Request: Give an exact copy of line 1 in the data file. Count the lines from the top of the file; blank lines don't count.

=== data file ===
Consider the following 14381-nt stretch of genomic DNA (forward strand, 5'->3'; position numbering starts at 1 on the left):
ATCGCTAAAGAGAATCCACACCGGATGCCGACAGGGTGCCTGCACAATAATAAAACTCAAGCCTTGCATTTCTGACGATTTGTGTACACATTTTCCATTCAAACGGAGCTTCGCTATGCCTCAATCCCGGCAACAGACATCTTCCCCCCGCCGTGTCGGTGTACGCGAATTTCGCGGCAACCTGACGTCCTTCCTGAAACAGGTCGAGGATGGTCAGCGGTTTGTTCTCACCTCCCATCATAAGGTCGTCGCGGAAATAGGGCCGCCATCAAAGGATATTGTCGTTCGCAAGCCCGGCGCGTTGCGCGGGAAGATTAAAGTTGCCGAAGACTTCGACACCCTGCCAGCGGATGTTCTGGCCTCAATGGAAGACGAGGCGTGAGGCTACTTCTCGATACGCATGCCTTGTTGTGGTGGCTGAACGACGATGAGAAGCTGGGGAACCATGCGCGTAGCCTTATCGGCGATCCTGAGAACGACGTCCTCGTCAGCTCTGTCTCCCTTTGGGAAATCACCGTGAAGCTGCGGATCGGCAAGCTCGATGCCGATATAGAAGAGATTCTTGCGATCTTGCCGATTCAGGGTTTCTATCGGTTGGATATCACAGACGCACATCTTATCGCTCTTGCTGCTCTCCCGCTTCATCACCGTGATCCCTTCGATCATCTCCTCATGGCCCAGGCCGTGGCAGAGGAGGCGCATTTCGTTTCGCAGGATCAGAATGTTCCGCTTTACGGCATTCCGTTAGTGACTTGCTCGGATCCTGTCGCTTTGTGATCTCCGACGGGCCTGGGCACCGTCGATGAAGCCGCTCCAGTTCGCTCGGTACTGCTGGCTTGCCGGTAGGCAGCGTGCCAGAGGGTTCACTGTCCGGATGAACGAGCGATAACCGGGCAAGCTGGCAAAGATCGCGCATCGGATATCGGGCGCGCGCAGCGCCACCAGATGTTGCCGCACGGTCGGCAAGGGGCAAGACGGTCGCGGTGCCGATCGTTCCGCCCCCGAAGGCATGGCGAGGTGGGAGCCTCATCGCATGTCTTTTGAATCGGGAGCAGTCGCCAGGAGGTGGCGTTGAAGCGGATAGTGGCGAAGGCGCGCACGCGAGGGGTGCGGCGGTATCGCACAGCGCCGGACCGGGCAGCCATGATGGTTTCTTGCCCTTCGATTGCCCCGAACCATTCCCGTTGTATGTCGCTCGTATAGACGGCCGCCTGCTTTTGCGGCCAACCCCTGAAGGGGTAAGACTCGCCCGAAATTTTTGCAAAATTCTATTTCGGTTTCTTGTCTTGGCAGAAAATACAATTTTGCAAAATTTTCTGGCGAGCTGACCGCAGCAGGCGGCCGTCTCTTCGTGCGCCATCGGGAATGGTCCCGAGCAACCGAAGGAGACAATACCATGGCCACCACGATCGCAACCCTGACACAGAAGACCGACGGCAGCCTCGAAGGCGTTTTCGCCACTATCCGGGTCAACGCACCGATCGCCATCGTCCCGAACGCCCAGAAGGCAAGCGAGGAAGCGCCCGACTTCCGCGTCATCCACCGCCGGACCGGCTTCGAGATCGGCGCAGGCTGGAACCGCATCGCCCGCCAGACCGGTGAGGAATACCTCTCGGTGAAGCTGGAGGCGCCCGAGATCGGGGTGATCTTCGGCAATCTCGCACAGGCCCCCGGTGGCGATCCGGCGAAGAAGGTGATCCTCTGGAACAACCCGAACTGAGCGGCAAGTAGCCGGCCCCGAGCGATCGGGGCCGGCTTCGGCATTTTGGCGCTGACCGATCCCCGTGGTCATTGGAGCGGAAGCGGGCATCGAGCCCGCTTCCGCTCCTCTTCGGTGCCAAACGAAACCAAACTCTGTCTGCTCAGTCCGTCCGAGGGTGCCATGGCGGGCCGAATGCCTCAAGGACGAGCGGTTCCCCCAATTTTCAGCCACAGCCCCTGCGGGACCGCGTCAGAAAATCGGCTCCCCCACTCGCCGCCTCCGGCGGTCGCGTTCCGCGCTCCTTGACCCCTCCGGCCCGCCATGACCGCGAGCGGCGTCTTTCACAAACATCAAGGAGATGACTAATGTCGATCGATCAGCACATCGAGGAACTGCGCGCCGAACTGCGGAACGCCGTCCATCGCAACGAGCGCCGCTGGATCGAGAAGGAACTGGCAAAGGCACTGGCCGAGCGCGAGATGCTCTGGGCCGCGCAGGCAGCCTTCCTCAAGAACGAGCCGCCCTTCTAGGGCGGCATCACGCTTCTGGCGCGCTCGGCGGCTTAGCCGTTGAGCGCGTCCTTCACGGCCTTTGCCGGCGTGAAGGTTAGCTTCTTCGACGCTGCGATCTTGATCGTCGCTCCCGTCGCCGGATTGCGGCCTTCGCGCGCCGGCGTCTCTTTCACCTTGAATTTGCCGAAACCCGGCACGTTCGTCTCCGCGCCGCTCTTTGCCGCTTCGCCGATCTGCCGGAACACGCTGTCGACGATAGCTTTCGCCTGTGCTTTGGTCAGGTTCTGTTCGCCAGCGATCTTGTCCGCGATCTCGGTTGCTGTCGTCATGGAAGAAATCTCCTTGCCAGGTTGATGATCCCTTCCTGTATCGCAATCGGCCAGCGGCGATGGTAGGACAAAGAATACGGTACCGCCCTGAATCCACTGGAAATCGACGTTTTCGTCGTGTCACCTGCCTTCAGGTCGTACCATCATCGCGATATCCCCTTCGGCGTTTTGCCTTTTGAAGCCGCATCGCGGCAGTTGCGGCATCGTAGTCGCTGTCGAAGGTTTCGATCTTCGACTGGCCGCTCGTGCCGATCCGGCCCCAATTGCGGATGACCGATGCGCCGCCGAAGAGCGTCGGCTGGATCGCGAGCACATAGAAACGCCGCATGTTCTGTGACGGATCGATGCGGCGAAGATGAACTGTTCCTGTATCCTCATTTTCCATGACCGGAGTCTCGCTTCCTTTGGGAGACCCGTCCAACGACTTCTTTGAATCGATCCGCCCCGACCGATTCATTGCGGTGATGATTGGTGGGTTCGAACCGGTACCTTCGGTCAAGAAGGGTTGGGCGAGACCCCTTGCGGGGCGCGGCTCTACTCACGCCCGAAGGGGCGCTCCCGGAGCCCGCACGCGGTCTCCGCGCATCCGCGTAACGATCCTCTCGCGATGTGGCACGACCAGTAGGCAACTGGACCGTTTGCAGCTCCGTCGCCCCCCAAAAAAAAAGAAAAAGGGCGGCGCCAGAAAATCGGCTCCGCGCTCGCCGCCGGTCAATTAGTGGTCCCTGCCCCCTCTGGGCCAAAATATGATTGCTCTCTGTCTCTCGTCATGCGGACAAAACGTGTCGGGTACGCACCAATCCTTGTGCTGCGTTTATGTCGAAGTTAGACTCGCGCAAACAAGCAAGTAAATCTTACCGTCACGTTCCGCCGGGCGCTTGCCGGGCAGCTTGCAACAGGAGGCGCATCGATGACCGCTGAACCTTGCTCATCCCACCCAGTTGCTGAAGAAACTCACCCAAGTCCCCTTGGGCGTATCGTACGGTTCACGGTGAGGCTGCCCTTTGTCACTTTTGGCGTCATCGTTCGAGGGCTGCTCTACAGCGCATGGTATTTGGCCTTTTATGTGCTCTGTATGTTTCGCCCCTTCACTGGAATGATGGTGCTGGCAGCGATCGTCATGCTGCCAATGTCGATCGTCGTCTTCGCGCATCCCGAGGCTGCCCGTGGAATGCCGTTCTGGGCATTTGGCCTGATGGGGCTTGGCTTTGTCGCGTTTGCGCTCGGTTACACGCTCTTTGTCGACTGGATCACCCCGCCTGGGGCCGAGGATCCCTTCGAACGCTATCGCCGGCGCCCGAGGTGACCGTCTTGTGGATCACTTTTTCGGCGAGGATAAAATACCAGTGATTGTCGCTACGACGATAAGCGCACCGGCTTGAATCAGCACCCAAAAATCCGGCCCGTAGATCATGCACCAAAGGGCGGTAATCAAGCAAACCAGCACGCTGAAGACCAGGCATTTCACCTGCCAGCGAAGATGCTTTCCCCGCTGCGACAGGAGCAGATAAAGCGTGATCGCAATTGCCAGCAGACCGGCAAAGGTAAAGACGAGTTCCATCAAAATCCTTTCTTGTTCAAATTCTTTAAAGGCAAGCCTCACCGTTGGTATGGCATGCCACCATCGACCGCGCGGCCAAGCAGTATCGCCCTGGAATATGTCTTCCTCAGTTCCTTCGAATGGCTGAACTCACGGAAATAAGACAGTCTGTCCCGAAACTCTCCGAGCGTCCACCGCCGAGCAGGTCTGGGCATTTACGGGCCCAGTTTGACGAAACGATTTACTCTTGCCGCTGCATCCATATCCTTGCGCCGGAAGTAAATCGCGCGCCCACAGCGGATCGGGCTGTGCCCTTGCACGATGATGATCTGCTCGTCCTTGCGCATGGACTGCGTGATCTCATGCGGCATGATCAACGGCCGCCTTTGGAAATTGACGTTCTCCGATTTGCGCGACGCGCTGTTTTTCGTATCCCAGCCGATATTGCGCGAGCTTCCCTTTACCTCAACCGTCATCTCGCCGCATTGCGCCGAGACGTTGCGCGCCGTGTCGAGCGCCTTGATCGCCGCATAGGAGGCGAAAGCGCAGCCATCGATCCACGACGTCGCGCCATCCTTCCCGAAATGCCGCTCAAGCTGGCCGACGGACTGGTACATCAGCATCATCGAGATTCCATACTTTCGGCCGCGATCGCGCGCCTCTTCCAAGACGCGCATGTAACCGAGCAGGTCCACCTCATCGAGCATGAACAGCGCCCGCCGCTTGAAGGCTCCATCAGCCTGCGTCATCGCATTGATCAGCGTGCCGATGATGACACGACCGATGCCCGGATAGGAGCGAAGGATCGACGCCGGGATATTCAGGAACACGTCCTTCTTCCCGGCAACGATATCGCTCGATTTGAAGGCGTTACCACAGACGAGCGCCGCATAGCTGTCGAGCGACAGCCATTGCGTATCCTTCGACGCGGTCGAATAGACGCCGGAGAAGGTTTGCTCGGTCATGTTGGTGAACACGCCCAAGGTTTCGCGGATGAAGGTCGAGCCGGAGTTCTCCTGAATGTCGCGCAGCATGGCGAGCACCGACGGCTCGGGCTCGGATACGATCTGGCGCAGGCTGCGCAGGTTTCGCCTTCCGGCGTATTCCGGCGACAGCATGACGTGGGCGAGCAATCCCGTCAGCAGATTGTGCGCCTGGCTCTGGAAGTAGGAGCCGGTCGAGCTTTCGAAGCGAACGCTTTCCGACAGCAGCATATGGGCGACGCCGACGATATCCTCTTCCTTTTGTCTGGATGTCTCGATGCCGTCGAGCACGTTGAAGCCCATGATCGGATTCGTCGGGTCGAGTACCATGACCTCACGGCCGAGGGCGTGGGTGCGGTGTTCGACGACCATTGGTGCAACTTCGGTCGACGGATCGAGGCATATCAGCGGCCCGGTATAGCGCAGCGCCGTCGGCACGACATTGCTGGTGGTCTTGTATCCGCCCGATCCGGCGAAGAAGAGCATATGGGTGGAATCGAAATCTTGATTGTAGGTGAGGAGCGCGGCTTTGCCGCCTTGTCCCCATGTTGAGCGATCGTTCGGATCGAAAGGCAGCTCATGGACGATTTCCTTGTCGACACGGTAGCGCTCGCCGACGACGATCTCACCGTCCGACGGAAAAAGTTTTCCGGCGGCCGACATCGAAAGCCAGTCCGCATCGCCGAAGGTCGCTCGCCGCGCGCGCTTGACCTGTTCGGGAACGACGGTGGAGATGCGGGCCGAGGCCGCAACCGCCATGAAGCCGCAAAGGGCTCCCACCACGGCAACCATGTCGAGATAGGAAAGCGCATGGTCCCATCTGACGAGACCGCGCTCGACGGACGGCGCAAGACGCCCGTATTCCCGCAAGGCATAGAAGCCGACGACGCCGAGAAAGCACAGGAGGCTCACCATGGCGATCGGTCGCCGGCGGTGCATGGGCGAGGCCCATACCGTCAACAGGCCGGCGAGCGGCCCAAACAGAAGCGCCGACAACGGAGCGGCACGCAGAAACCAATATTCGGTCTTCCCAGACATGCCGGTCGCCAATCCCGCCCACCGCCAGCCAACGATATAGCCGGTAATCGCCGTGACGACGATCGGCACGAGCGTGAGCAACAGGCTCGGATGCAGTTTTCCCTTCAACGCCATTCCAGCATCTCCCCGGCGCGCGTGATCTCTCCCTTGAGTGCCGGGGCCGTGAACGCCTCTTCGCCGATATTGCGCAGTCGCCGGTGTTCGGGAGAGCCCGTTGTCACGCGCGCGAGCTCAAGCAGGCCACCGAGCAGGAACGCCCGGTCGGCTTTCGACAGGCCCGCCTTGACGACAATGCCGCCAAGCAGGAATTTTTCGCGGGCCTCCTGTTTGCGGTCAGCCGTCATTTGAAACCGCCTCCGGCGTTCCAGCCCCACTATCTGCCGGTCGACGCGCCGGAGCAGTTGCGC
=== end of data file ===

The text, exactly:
Consider the following 14381-nt stretch of genomic DNA (forward strand, 5'->3'; position numbering starts at 1 on the left):